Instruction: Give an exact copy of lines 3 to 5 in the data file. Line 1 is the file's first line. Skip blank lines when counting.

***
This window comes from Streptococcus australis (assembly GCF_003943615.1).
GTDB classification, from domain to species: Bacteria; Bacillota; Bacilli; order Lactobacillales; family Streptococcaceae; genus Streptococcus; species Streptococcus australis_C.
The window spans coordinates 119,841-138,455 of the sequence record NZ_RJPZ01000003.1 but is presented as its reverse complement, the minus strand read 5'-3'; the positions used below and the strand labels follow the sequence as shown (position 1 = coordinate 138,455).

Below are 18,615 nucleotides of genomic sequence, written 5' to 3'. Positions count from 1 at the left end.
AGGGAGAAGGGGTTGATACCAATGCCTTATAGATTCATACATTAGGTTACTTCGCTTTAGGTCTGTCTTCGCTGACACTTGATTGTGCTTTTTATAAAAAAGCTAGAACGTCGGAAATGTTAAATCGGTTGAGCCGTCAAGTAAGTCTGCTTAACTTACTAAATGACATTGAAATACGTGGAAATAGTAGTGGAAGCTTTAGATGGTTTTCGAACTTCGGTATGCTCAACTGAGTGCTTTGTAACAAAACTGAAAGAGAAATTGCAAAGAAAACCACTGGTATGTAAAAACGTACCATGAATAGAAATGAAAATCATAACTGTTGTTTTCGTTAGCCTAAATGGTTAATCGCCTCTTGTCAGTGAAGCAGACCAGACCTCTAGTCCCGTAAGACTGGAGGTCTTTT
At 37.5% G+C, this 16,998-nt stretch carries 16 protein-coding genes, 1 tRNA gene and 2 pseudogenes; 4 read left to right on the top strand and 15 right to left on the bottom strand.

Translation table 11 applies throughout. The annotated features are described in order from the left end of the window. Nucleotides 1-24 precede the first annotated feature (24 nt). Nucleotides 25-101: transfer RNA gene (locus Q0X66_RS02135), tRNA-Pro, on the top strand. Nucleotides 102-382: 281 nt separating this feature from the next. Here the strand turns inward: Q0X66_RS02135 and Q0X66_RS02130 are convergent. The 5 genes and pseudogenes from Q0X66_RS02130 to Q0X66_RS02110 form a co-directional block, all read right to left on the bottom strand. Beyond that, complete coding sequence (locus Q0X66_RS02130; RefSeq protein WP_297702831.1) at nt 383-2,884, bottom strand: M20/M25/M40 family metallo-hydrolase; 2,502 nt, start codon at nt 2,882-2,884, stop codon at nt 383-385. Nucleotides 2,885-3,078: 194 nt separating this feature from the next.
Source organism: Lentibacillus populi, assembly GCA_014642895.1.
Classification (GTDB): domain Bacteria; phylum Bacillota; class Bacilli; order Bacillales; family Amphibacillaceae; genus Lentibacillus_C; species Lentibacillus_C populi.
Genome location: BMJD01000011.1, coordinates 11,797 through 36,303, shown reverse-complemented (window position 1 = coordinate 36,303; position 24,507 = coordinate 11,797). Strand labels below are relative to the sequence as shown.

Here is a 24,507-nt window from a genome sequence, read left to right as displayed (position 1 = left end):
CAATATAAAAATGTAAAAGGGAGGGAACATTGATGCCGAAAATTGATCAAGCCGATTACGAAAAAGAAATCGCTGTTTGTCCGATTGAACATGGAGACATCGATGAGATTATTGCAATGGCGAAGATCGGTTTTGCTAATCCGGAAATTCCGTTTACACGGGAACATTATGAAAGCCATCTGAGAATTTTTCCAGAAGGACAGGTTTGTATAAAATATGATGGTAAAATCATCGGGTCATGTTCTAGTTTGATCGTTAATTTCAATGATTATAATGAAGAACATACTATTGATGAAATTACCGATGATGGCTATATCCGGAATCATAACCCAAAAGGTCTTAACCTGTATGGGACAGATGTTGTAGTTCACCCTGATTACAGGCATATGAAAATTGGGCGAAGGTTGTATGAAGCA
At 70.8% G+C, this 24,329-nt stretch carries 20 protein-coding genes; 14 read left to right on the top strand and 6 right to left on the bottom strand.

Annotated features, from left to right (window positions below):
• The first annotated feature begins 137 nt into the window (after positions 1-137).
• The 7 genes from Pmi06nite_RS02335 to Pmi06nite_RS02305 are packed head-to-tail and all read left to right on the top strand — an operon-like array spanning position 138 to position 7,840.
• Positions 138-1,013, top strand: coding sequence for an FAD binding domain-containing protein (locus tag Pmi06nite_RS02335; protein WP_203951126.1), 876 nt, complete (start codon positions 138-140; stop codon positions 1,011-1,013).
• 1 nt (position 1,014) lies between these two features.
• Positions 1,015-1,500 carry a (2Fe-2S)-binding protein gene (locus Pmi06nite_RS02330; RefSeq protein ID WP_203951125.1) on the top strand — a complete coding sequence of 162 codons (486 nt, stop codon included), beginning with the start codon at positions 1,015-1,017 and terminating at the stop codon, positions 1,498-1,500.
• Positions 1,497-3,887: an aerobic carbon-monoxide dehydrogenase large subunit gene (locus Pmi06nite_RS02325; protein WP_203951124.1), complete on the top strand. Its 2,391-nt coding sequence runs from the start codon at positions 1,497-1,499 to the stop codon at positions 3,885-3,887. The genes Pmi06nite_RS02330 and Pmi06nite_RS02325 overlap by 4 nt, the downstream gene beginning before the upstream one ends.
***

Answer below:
The window spans coordinates 119,841-138,455 of the sequence record NZ_RJPZ01000003.1 but is presented as its reverse complement, the minus strand read 5'-3'; the positions used below and the strand labels follow the sequence as shown (position 1 = coordinate 138,455).

Below are 18,615 nucleotides of genomic sequence, written 5' to 3'. Positions count from 1 at the left end.
AGGGAGAAGGGGTTGATACCAATGCCTTATAGATTCATACATTAGGTTACTTCGCTTTAGGTCTGTCTTCGCTGACACTTGATTGTGCTTTTTATAAAAAAGCTAGAACGTCGGAAATGTTAAATCGGTTGAGCCGTCAAGTAAGTCTGCTTAACTTACTAAATGACATTGAAATACGTGGAAATAGTAGTGGAAGCTTTAGATGGTTTTCGAACTTCGGTATGCTCAACTGAGTGCTTTGTAACAAAACTGAAAGAGAAATTGCAAAGAAAACCACTGGTATGTAAAAACGTACCATGAATAGAAATGAAAATCATAACTGTTGTTTTCGTTAGCCTAAATGGTTAATCGCCTCTTGTCAGTGAAGCAGACCAGACCTCTAGTCCCGTAAGACTGGAGGTCTTTT